Overseas Macro Trends: Where is the Global Interest Rate Rise Tide Going?

Time: 2023-10-17 10:56

After a year of global interest rate hikes, both European and American economies are beginning to show signs of recession.

Recently, among the developed economies, the number of central banks choosing to raise interest rates has significantly decreased, and more and more of them are shifting to inaction.

What is the current situation of the global interest rate hike wave? When will countries stop raising interest rates? What impact will this have on cross-border businesses?

IAN Financial Group summarizes the recent situation of major developed economies and trend predictions. Let's look.

Ⅰ.the United States

According to recent data:

1. Consumer demand in the United States is slightly weakening. The year-on-year growth rate of retail sales has slowed to 3.6%, and the number of diners at Open Table (a food service platform) has continued to be negative. As for travel, the number of flights and congestion index in the United States have both rebounded this week.

2. In the real estate sector, mortgage rates have slightly increased to 7.19%. Although the number of mortgage applicants has increased compared to before, it is still in negative growth, indicating that real estate demand remains under pressure. Currently, due to insufficient housing stock, housing prices are temporarily rebounding, but in the long run, sustained weak demand is not conducive to real estate recovery.

3. The unemployment rate in the United States continues to decline, and the employment situation remains relatively prosperous. Wage growth is still at a historic high, and core CPI inflation remains stubborn.
At the interest rate meeting held on September 19th to 20th, Fed officials decided to maintain the current interest rate level. Since the interest rate hike cycle started in March 2022, the Federal Reserve has raised interest rates 11 times. Currently, the federal funds rate range is 5.25% to 5.5%, the highest level in 22 years. At this meeting, the Fed significantly raised its projection for economic growth in 2023, from 1% to 2.1%, while reducing its projection for interest rate cuts in 2024 from 100 basis points to 50 basis points (from four times to twice).
When will the Fed start cutting interest rates? It all depends on when core inflation can be reduced to the target level of 3%.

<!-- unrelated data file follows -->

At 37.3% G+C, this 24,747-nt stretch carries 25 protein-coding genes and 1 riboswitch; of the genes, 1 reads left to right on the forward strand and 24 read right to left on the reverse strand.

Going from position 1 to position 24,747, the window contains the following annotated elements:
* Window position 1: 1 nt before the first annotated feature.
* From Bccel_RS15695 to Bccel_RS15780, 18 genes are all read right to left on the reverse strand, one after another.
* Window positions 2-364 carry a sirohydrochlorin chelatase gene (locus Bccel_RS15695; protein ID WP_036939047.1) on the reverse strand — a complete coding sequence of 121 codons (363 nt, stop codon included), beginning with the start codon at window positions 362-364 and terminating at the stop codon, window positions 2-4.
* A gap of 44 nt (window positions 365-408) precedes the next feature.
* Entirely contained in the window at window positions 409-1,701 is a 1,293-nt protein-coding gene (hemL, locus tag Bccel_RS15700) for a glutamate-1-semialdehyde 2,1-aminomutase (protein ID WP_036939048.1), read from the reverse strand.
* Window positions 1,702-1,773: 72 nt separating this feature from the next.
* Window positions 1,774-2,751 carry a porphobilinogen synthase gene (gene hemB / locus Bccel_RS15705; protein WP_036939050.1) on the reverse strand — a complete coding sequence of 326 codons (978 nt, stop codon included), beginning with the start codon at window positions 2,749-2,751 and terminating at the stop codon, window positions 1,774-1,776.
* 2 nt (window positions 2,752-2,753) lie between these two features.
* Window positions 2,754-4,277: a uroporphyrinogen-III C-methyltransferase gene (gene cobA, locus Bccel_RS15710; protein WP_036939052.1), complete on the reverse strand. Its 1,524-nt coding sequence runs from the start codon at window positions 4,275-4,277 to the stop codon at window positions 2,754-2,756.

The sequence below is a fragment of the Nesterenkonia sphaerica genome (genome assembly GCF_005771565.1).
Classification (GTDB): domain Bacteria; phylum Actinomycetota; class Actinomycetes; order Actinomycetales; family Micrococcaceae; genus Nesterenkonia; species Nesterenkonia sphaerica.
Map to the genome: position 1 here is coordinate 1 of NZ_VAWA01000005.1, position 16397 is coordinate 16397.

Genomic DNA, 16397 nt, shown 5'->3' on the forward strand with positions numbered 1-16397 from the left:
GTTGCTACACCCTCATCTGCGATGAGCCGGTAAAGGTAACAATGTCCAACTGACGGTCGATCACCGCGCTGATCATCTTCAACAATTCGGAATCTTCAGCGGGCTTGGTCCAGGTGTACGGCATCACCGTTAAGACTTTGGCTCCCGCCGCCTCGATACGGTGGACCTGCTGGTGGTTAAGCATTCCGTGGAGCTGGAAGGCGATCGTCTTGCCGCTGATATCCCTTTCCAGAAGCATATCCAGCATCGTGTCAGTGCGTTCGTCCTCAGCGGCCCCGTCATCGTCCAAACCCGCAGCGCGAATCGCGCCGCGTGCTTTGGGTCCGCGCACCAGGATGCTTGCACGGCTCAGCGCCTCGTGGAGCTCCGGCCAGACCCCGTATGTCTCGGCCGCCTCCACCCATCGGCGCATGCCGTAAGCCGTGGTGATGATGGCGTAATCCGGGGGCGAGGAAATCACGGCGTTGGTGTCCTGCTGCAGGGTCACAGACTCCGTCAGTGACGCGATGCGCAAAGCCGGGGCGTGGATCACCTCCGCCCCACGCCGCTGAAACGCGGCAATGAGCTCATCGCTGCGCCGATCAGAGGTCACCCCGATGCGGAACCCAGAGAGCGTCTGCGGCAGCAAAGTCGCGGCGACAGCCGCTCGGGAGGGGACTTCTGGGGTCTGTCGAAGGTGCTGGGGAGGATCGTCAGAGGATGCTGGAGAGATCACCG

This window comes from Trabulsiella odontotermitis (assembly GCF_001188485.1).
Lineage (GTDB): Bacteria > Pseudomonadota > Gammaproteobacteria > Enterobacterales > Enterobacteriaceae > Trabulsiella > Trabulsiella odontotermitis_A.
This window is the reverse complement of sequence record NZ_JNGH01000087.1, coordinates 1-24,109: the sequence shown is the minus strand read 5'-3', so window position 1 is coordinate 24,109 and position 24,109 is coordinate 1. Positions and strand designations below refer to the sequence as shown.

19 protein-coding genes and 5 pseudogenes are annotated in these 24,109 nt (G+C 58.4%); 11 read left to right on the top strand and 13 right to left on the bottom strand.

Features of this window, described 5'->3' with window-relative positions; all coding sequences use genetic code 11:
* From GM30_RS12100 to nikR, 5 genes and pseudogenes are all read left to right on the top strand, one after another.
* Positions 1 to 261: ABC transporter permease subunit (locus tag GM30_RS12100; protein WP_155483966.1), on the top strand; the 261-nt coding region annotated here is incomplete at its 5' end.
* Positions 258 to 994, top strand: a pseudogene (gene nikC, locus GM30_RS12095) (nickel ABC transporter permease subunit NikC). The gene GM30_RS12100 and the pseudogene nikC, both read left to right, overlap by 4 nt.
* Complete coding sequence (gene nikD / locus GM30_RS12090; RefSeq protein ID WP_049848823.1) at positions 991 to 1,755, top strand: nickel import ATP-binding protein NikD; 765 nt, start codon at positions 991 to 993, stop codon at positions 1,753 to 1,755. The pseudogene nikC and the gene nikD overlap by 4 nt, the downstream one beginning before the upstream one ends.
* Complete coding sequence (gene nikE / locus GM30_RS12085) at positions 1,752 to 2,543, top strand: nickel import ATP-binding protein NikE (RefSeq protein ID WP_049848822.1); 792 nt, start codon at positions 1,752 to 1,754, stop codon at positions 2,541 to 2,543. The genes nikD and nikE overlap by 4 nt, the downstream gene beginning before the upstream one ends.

If the current trend of benign inflation slowdown can be maintained and core inflation can reach the target of 3% in February 2024, the Fed may start cutting interest rates in the second quarter of 2024.
However, there is also an upward risk for core inflation. The Fed has indeed misjudged the inflation trend before. Considering the prosperous employment situation, possible resurgence of commodity prices, and potential large-scale strikes in the automotive industry, if core inflation rebounds after September, the timing for the Fed's first interest rate cut may be postponed from the second quarter.

Ⅱ.The eurozone

The eurozone's interest rate hike cycle is nearing its end. In September, the European Central Bank carried out the 10th interest rate hike in this 14-month anti-inflation process, with a margin of 25 basis points. At the September interest rate meeting, the European Central Bank raised its projection for future inflation but lowered its projection for economic growth.

Given that the eurozone economy is facing obvious risks of recession, the European Central Bank seems to have increased its concerns about the economic outlook. Overall, the European Central Bank will maintain a higher interest rate for a long period of time, consistent with the stance of other major central banks, while leaving room for further interest rate hikes and providing room for maneuver for future cuts when necessary.

III. United Kingdom

The Bank of England pressed the pause button on interest rate hikes at its latest meeting, mainly due to the unexpected slowdown in UK inflation in August. Specifically, driven by the moderation of service sector inflation, UK inflation fell to 6.7% year-on-year in August, which was not only lower than expectations but also the lowest rate since the Russia-Ukraine conflict occurred in early 2022, providing support for the Bank of England's decision to pause interest rate hikes.
Meanwhile, given that the UK's third-quarter GDP growth forecast has been lowered to 0.1%, the Bank of England's concerns about the economic outlook seem to have increased. Overall, the Bank of England will maintain a higher interest rate for a long period of time, consistent with the stance of other major central banks, while leaving room for further interest rate hikes if the speed and magnitude of inflation declines permit.

IV. Economic recession in Europe and the United States, stopping interest rate hikes and reduce the rate, what impact will this have on cross-border businesses?

China's export situation may improve. Lower interest rates will release liquidity, help stabilize demand in Europe and the United States, and have a positive impact on export performance.

China's import pressure will decrease. The economic recession in Europe and the United States will reduce their domestic demand, leading to an increase in supply of goods exported to China, and the increase in supply will push down prices. The economic downturn in Europe and the United States provides China with more choices for imports and is conducive to price negotiations, reducing China's import pressure.

The pressure on the RMB exchange rate will increase. The interest rate cuts in Europe and the United States may lead to capital outflows, and the RMB faces certain depreciation pressure, which may increase the cost of cross-border transaction settlement.

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